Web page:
Ghosts on Trial

When your haunted house visit leaves you with more than just nightmares

Haunted House LawsuitsNow that it’s October, signs of fall are popping up all over Denver. Leaves are changing, pumpkins are popping up on front porches, and advertisements for haunted houses are appearing.
If you’re one of many haunted house patrons, you may love the fear and suspense that comes from these attractions. But not everyone leaves haunted houses unafflicted. If you come away feeling harmed, don’t blame the ghosts, clowns, and zombies, accordingly to recent court decisions.

In a recent lawsuit, an adult became frightened while visiting a local haunted house and attempted to flee the house to get away from a saw-wielding employee. During his attempted escape, he fell and injured his arm. The man then sued the haunted house. The lawsuit was eventually thrown out of court with the judge noting that “the point of the [haunted house] is to scare people.”

In another lawsuit, an adult sued a haunted house for emotional distress after seeing what she described as excessively gory and frightening scenes during the tour.

Being frightened is an inherent risk, and often the whole point, of visiting a haunted house. When a customer visits an attraction and becomes injured, either physically or emotionally, due to an inherent risk, it is difficult to recover damages. It is only when the haunted house unreasonably increases the normal inherent risks of a haunted house that they can become responsible for injuries. For example, if a large quantity of fake blood on the floor caused slippery conditions that led to a slip-and-fall injury, this may be actionable. However, simply the fright caused by such a scene would be considered an inherent risk.

If you venture out into one of Denver’s many frightening haunted houses this October, make sure you know what you’re signing up for.

Holiday Toy Drive

On December 15, 2014, the Law Offices of Daniel T. Goodwin dropped off its contributions to its 2014 Toy Drive benefiting the Boys and Girls Club of Metro Denver. Much thanks to everyone to making this year a success!

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Holiday Toy Drive

The Law Offices of Daniel T. Goodwin is co-hosting a Holiday Toy Drive benefiting the Boys and Girls Club of Metro Denver. We are collecting new toys for local children to be delivered on December 20, 2014.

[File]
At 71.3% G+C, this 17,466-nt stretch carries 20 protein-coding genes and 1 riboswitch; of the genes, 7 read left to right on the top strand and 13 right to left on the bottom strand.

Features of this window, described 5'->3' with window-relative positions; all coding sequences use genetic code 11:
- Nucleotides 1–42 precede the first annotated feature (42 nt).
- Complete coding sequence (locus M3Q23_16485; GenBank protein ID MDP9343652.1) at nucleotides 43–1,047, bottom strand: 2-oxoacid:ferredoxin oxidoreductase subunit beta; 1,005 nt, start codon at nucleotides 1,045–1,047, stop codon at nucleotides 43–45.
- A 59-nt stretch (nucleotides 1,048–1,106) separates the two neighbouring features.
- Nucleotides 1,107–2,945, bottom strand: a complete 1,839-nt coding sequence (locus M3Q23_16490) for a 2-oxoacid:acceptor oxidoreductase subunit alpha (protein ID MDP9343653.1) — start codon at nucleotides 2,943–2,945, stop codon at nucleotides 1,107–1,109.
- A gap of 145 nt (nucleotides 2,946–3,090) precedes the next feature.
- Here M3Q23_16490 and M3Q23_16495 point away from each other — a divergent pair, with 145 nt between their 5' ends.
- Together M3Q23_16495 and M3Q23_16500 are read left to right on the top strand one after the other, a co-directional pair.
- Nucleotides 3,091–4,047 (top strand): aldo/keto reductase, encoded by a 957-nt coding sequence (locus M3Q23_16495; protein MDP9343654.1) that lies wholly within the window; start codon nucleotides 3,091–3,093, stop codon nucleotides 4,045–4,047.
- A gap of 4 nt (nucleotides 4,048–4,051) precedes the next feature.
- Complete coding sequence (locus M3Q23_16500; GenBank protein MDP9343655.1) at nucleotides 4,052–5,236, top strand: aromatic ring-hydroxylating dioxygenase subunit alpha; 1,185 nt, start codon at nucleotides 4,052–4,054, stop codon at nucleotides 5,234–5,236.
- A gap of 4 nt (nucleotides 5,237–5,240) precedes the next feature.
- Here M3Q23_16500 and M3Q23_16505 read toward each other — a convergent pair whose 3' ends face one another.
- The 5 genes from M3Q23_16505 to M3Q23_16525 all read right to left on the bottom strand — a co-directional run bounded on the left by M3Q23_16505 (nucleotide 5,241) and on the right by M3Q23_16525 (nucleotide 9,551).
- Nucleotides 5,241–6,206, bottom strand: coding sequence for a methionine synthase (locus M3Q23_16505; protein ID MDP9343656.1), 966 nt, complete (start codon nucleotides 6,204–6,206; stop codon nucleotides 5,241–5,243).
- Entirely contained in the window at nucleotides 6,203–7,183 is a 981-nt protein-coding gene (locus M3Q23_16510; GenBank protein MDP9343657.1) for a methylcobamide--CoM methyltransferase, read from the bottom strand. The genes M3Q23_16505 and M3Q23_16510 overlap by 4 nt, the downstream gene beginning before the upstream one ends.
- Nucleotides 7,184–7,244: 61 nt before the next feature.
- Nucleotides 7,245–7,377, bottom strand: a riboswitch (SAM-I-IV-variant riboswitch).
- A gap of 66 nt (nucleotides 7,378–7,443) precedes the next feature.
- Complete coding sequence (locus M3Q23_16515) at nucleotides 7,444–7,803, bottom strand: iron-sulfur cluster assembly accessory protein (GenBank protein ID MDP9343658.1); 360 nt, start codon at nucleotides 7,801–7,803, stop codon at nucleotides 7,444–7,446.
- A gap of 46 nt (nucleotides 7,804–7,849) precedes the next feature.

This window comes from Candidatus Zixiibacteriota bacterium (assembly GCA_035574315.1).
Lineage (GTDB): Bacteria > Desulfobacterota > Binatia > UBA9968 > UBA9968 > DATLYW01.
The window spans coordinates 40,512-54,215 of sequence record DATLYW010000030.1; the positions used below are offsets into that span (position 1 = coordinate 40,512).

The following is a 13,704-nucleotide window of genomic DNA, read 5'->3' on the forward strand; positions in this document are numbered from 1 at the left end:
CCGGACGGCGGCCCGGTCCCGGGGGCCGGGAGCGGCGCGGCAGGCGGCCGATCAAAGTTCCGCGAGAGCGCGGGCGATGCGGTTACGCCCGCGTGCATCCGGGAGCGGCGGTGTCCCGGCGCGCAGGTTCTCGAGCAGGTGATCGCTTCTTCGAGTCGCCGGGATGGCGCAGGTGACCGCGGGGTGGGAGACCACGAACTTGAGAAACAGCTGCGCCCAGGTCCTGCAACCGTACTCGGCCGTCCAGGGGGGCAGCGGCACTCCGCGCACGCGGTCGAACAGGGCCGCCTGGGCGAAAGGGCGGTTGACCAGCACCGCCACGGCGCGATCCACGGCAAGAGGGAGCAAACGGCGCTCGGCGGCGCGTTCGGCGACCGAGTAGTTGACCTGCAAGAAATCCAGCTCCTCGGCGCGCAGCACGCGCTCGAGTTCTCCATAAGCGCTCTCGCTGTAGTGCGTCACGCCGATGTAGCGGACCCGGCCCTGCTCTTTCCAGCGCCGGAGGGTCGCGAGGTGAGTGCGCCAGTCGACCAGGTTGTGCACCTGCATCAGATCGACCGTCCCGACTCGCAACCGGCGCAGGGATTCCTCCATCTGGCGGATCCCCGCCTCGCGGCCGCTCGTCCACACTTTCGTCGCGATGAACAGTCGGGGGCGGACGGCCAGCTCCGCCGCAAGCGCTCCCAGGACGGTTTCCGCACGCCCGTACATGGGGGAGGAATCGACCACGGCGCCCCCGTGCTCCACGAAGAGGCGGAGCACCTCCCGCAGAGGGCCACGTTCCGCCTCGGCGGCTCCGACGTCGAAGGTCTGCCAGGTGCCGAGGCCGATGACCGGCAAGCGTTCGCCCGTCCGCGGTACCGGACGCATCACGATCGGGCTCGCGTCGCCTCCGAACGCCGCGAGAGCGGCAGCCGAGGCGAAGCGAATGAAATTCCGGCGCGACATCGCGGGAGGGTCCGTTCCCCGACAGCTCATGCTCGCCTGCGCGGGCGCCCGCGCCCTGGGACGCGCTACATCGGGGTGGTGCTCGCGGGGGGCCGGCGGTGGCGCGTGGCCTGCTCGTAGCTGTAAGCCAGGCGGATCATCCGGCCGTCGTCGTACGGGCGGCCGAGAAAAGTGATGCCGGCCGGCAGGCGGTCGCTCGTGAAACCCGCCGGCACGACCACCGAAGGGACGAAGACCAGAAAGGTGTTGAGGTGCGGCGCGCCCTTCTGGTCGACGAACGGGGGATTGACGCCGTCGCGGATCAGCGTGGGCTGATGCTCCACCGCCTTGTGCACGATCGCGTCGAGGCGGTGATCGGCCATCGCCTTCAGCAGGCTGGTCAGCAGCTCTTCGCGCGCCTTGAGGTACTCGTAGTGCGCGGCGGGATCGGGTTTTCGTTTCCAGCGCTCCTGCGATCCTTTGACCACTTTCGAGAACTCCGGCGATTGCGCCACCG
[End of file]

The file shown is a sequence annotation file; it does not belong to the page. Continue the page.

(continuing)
To learn more or get involved, visit: http://www.bgcmd.org/toy-drive

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Red Bull Settles Lawsuit for $13 Million

Red Bull recently settled a 2013 Class Action lawsuit for 13 million. The cause of action? Because drinking red bull did not give its customers wings.

The lawsuit against Red Bull, led by Benjamin Careathers, claimed that consumers of the drink did not benefit from any mental or physical enhancements, though the product states in its advertisement that it “gives you wings.”

A Class Action lawsuit is a suit where a group of people, under similar circumstances, sues another party, which is usually a corporation. A Class Action can have numerous benefits, including lowering the cost of litigation and improving the efficiency of the courts. Additionally, it is a method used to attempt to control the class of people that the Defendant is a part of. However, Class Actions have several criticisms. A major critique is that they undermine the public’s perception of the court system.

What is Medical Malpractice?

  1. Medical malpractice is professional negligence by a health care professional or provider. Negligence means that the professional provided treatment that was substandard, or fell below the standard of care.
    What are some examples of medical malpractice?
    – Misdiagnosis or Delayed Diagnosis: this occurs when a provider misdiagnosis an illness, or fails to diagnose an illness. The patient may miss treatment opportunities because of this error.
    Childbirth Injuries: this includes negligent prenatal care and care received during childbirth.
    Medication Errors: this includes prescribing too much of a medication, or an incorrect medication.
    Surgery Errors: Surgical errors may occur during surgery (e.g., negligent surgical techniques) or post-operative care (e.g., failure to monitor a patient.)